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Rheumatoid Arthritis

What is Rheumatoid Arthritis?

Rheumatoid arthritis is a chronic inflammatory illness. It is an autoimmune disease in which the immune system attacks normal tissue components as if they were invading pathogens. This illness affects about one percent of the world's population. The inflammation associated with rheumatoid arthritis primarily attacks the linings of the joints. However, the membranes lining the blood vessels, heart, and lungs may also become inflamed. The hands and feet are most often affected, but any joint lined by a membrane may be involved. The inflammation can be controlled by medication. If the inflammation is not controlled the joints may become deformed.

Rheumatoid arthritis usually manifests itself over a period of a few months. However for some, the disease may appear over night. Rapid onset does not mean the individual is at greater risk of disease progression.

Rheumatoid arthritis may have different affects on different people. Some individuals may experience extreme pain while others may not. Patients often suffer cycles of severe and light symptoms.

What are the symptoms of Rheumatoid Arthritis?

Some of the most common symptoms of rheumatoid arthritis are:

  • Joint swelling. Especially in the small joints of the hands and feet.
  • Joint tenderness, stiffness, and pain. Especially in the morning.

Outlook on Rheumatoid Arthritis

With proper treatment, many people newly diagnosed with rheumatoid arthritis can prevent or delay the more disabling and feared complications of the disease.

Affects of Rheumatoid Arthritis

Hardened Lumps. About twenty five present of rheumatoid arthritis patients develop hardened lumps under the skin. These hardened lumps are called rheumatoid nodules. Development of hardened lumps usually develops in the later course of the disease. Often times, the nodules are found on bony sites such elbows, hips, heels, and back of the head. However, they can also form under the skin in the finger, toe or heel pads, or in tendons.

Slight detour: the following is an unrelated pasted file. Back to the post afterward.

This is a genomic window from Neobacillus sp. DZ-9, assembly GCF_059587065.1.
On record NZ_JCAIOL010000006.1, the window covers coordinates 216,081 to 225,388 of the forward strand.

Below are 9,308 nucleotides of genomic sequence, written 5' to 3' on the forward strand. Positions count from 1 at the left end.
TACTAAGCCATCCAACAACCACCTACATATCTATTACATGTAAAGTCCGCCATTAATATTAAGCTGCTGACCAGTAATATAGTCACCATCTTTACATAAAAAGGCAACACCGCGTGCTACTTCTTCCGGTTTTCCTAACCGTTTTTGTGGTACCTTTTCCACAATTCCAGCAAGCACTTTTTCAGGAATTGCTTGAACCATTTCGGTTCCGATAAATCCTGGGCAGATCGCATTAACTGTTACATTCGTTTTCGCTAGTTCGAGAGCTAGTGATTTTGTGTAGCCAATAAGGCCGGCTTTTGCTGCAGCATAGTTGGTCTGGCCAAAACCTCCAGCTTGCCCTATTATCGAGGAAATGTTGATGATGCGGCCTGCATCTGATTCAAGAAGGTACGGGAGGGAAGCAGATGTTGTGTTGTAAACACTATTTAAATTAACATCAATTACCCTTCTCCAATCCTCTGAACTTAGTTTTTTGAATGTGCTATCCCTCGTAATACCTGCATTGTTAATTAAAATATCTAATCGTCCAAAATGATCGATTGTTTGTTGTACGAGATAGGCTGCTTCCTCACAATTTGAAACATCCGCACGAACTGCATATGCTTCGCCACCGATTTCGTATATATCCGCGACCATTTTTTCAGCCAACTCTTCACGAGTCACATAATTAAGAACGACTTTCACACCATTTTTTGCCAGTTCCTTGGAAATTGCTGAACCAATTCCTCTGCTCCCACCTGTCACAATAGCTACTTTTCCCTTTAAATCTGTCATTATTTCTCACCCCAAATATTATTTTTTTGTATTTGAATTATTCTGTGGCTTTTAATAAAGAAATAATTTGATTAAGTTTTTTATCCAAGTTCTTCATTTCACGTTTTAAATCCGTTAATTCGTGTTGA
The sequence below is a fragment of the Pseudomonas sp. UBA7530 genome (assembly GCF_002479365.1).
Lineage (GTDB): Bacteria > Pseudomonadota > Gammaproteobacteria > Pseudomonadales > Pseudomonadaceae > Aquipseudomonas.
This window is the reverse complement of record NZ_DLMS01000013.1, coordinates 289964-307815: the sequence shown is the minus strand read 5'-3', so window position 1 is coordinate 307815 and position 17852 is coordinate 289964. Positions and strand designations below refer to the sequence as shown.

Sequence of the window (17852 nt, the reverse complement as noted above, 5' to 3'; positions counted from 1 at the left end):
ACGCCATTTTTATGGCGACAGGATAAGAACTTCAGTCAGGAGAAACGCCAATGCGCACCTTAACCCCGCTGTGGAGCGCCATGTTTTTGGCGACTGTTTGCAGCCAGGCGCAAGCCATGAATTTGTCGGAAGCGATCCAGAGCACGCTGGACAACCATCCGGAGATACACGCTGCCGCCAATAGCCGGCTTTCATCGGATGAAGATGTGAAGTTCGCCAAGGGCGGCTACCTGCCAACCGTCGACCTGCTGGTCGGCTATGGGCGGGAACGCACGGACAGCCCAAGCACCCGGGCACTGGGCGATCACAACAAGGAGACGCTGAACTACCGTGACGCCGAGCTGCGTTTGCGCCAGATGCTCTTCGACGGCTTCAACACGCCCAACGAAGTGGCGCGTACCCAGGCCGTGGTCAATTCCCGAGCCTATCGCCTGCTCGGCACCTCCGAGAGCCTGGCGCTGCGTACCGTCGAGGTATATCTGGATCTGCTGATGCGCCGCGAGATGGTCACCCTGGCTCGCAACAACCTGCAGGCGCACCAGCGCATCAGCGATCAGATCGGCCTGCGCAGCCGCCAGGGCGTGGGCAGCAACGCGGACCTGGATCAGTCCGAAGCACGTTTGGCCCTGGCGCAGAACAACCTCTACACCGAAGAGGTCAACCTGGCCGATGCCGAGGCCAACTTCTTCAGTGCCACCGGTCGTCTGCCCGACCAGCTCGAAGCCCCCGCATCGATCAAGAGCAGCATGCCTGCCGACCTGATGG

Cartilage and bone destruction. If joint inflammation persists, cartilage and bone destruction can occur. When cartilage and bone destruction occurs, the joint becomes deformed and immobile. Inflammation and deformity are most often seen in the hands and feet. Nonetheless, the knees, hips, and shoulders may also be affected. In addition to joint deterioration, people more severely affected may also experience weight loss, low-grade fever, and malaise because of the disease's effects on the whole body.

Risk factors for developing Rheumatoid Arthritis

Women suffer from it two to three times more than men.

Relatives of people with rheumatoid arthritis have an increased risk of developing the disease. The siblings of severely affected rheumatoid arthritis patients are at highest risk.

How is Rheumatoid Arthritis diagnosed?

Most patients suffering from rheumatoid arthritis have antibodies called rheumatoid factors in their bloodstream that are part of the inflammatory process of the disease. The presence of rheumatoid factor is used by doctors to help confirm a diagnosis of rheumatoid arthritis. However, rheumatoid factor may not be a definitive test for rheumatoid arthritis. Rheumatoid factor is also found in cases of chronic infection and in some other types of autoimmune disease. High levels of rheumatoid factor are often seen in severe cases of rheumatoid arthritis.

The diagnostic criteria of the American College of Rheumatology state that four out of seven signs and symptoms must be present for the diagnosis of rheumatoid arthritis to be made. Symptoms such as morning stiffness and swelling should be present for at least six weeks before the diagnosis is considered certain.

How is Rheumatoid Arthritis treated?

Rest, splinting of affected joints and exercise programs. Good nutrition is also very important. It is important because patients with a more advanced disease often experience anemia and weight loss. Medication to control pain and stiffness and reduce the risk of joint deformity.

***If you are taking the medication Vioxx, contact your doctor immediately. Vioxx has been pulled off the market because it increases the risk of heart attack and stroke.

Good News about Rheumatoid Arthritis

A small number of patients will go into remission, usually within the first two years.

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